Professor Dame Mary DouglasThe obit is quite interesting and informative.
Challenging and wide-ranging social anthropologist whose ideas and influence reverberated far beyond her discipline
Dame Mary Douglas was one of the outstanding British social anthropologists of the latter half of the 20th century. Her books, Purity and Danger (1966) and Natural Symbols (1970), were seminal for anthropologists and were widely appreciated in other disciplines.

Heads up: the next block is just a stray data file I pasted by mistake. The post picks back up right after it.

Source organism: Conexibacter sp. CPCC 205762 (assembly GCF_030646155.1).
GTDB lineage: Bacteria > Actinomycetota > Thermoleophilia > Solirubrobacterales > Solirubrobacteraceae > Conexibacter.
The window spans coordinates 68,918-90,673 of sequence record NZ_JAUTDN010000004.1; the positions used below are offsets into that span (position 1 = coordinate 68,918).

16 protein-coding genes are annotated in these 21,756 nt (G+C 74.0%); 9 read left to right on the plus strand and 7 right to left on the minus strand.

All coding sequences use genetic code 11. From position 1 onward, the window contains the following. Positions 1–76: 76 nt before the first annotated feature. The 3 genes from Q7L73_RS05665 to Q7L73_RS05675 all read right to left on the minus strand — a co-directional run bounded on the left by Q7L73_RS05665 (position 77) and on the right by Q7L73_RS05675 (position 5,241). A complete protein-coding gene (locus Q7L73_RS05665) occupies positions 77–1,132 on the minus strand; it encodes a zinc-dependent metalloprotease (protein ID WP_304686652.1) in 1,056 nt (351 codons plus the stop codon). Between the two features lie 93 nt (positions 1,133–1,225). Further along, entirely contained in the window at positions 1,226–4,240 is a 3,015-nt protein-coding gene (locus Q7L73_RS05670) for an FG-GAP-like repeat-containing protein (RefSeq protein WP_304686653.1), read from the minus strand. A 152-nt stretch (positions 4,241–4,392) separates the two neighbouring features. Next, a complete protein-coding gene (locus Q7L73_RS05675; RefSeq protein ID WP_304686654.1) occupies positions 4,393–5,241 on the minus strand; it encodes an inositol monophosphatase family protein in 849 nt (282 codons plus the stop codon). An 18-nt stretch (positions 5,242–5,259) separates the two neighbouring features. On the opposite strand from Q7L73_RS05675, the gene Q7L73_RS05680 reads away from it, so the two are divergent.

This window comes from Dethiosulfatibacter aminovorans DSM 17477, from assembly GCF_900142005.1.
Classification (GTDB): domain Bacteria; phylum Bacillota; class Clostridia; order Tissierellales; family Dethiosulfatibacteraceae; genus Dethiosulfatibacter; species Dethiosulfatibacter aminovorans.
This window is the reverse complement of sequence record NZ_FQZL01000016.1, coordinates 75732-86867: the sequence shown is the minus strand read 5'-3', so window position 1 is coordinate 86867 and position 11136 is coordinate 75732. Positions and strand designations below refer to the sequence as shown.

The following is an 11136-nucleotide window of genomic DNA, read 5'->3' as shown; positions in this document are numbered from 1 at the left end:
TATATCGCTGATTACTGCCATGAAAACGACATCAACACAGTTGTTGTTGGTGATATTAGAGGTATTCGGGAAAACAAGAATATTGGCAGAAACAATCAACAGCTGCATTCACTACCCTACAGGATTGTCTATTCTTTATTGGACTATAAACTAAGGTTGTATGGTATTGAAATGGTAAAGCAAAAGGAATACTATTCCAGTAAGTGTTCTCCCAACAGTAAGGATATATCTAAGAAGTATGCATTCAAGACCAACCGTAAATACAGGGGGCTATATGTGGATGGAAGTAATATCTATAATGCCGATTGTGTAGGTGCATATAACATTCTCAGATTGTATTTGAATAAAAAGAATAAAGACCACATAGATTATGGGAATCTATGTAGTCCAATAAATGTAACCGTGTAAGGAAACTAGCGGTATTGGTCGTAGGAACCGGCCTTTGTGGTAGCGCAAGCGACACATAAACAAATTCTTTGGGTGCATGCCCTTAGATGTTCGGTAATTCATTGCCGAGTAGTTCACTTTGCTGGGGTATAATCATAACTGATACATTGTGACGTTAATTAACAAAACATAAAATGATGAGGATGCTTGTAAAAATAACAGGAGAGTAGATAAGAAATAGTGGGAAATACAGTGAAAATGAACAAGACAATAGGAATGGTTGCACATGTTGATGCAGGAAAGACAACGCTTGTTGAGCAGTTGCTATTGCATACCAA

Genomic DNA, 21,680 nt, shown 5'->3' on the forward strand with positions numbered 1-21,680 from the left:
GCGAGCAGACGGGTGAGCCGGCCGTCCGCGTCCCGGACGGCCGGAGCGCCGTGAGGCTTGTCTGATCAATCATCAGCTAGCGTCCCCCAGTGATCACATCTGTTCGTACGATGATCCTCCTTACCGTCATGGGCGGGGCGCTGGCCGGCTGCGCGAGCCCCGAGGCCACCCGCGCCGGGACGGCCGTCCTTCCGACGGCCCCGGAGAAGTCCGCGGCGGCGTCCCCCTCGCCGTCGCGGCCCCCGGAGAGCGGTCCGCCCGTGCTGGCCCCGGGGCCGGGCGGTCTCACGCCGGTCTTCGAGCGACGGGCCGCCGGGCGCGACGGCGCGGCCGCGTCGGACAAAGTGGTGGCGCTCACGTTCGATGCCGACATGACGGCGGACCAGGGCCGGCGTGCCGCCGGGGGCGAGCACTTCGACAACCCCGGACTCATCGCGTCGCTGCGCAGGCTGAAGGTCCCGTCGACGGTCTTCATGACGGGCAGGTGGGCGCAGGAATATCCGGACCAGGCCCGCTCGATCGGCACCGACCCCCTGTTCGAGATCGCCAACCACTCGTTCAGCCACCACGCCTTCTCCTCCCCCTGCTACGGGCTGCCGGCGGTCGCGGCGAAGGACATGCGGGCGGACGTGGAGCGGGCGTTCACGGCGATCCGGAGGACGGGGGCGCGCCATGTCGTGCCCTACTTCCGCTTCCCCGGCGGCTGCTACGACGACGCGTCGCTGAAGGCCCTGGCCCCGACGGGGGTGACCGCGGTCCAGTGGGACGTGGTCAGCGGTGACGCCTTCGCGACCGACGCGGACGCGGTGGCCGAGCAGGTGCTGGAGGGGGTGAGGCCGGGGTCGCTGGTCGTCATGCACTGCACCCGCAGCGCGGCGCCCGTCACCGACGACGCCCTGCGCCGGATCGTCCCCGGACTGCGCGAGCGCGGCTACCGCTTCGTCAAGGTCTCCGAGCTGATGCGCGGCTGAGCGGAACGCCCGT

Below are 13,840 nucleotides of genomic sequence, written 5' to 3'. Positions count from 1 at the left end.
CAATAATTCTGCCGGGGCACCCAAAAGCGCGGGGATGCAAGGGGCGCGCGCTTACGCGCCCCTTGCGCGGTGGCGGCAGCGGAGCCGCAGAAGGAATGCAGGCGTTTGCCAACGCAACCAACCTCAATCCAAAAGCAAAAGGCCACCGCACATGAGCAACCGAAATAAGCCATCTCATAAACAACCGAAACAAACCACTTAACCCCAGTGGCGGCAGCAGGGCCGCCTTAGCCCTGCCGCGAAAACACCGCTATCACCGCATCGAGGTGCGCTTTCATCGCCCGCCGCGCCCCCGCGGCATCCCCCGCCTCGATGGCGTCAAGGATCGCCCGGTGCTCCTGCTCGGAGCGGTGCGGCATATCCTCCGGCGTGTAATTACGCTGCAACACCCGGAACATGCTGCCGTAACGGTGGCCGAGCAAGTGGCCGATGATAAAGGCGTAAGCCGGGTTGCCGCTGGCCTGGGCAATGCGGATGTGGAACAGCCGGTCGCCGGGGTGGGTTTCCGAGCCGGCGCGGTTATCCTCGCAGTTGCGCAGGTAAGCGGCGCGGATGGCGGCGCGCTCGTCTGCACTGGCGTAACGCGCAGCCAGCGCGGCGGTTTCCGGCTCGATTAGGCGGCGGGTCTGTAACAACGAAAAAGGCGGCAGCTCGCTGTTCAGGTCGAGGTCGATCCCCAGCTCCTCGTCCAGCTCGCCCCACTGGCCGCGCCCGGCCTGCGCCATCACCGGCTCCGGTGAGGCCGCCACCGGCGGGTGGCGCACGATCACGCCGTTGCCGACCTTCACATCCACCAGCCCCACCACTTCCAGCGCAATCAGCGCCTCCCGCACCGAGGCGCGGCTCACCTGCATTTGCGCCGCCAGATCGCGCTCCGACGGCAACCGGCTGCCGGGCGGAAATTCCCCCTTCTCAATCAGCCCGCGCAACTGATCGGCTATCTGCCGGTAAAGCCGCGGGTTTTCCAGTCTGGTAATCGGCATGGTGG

A Sunday Times survey of “Makers of the 20th Century” in 1991 listed Purity and Danger among the 100 most influential nonfiction works since 1945; only four women and four anthropologists made the list.
Starting as an Africanist, she branched out to cover contemporary Western society, addressing such topics as risk analysis and environmentalism, and food and consumption. Old Testament religion was another interest, first in her famous discussion of the “abominations of Leviticus”, in Purity and Danger, and latterly in studies of Numbers and Leviticus.
(Via the Agade list.)